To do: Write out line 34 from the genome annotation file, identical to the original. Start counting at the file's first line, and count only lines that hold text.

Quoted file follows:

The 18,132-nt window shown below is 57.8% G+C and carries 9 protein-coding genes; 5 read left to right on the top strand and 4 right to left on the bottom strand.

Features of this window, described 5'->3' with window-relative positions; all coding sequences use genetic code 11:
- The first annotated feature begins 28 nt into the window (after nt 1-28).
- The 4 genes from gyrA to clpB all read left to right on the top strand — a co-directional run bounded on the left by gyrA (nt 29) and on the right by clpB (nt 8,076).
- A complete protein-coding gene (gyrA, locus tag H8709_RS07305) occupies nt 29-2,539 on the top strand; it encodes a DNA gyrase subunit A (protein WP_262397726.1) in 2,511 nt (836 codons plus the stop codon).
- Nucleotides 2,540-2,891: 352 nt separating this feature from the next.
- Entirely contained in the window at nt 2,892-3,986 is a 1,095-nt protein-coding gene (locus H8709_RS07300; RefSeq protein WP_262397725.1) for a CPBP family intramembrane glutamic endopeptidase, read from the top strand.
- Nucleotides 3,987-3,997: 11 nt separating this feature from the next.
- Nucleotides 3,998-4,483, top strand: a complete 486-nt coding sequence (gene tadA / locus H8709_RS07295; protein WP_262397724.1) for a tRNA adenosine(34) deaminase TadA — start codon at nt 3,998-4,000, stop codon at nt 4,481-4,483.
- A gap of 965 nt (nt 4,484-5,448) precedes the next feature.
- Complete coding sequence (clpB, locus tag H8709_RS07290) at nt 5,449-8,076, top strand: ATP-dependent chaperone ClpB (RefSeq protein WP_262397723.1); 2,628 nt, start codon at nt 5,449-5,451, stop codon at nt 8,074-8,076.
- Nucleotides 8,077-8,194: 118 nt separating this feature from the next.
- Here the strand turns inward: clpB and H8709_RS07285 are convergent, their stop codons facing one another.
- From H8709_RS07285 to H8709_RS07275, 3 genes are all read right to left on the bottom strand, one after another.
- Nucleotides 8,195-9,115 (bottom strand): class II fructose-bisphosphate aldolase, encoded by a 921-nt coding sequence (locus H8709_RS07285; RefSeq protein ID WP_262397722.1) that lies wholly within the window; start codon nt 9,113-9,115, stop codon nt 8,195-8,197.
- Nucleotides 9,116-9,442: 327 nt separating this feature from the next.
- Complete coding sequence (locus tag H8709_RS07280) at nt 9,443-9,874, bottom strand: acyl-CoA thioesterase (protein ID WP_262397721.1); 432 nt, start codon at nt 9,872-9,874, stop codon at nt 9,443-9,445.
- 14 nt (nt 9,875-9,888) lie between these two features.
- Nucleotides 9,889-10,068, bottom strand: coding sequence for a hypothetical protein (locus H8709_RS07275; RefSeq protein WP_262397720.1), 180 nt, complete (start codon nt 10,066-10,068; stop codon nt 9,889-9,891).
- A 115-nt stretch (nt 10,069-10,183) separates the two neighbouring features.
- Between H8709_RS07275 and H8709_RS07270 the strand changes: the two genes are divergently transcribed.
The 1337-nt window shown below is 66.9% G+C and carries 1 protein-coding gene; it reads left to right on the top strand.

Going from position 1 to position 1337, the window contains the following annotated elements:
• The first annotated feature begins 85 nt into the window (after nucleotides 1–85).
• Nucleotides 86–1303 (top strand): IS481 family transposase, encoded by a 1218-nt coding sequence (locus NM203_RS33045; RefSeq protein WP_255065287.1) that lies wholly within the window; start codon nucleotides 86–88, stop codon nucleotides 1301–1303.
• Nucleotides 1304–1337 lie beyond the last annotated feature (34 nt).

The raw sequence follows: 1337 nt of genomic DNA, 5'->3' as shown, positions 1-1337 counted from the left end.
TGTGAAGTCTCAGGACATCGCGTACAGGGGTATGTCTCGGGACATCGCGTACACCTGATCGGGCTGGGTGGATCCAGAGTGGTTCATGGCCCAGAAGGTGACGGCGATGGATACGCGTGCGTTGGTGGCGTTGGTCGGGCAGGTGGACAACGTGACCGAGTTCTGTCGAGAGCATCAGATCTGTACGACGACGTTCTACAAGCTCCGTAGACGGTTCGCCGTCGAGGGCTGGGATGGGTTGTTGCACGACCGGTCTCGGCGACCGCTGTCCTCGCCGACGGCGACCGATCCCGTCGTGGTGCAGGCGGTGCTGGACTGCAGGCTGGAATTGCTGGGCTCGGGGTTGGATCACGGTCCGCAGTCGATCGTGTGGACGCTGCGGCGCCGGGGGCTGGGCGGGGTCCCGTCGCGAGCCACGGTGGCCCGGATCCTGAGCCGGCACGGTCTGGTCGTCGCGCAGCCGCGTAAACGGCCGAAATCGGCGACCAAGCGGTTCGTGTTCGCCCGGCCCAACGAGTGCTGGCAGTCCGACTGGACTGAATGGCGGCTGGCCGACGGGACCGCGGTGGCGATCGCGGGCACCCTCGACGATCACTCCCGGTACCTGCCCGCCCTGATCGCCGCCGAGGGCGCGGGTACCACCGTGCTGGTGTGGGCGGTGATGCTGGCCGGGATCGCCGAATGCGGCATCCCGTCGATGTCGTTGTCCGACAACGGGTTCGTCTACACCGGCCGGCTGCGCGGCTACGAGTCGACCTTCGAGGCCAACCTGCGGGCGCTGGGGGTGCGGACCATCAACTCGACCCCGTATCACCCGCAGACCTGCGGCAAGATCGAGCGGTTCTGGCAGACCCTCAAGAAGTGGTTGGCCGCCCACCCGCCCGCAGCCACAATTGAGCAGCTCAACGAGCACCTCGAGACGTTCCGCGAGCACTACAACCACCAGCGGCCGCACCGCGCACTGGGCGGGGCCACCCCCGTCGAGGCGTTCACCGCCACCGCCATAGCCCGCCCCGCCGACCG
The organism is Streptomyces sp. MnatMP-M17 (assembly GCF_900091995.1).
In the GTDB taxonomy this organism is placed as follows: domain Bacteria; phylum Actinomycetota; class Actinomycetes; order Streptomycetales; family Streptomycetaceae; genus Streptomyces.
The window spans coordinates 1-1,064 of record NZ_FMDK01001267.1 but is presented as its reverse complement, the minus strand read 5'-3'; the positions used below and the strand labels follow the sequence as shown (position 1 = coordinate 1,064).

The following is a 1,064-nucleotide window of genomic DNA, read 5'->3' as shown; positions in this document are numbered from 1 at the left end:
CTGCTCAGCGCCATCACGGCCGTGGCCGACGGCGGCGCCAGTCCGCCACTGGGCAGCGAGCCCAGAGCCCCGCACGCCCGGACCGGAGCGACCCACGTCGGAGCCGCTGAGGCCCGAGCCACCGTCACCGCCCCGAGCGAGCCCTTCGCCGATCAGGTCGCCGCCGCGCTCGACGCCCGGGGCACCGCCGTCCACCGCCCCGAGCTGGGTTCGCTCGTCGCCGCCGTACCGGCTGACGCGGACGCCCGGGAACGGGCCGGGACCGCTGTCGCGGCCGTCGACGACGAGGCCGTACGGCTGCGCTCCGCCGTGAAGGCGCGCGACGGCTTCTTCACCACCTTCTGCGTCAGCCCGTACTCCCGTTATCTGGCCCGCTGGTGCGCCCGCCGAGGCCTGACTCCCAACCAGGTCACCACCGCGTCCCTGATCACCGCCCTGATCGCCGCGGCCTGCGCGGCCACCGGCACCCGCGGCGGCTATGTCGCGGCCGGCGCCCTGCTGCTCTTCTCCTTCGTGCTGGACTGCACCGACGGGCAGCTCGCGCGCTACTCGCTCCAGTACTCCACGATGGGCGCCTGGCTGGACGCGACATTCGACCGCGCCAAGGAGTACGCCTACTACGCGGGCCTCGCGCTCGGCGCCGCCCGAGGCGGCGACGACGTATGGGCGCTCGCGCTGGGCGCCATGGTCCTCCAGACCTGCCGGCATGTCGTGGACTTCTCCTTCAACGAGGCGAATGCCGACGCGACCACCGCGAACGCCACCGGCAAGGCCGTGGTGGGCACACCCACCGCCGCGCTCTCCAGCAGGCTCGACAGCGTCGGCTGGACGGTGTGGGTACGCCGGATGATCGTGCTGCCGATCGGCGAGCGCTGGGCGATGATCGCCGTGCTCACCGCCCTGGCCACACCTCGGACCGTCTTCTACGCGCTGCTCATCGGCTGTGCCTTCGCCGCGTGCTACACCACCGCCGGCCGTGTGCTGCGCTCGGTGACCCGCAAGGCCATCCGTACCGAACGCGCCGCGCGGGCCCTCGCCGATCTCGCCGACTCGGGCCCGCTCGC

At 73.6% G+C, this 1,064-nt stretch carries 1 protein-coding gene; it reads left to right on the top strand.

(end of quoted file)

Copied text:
At 73.6% G+C, this 1,064-nt stretch carries 1 protein-coding gene; it reads left to right on the top strand.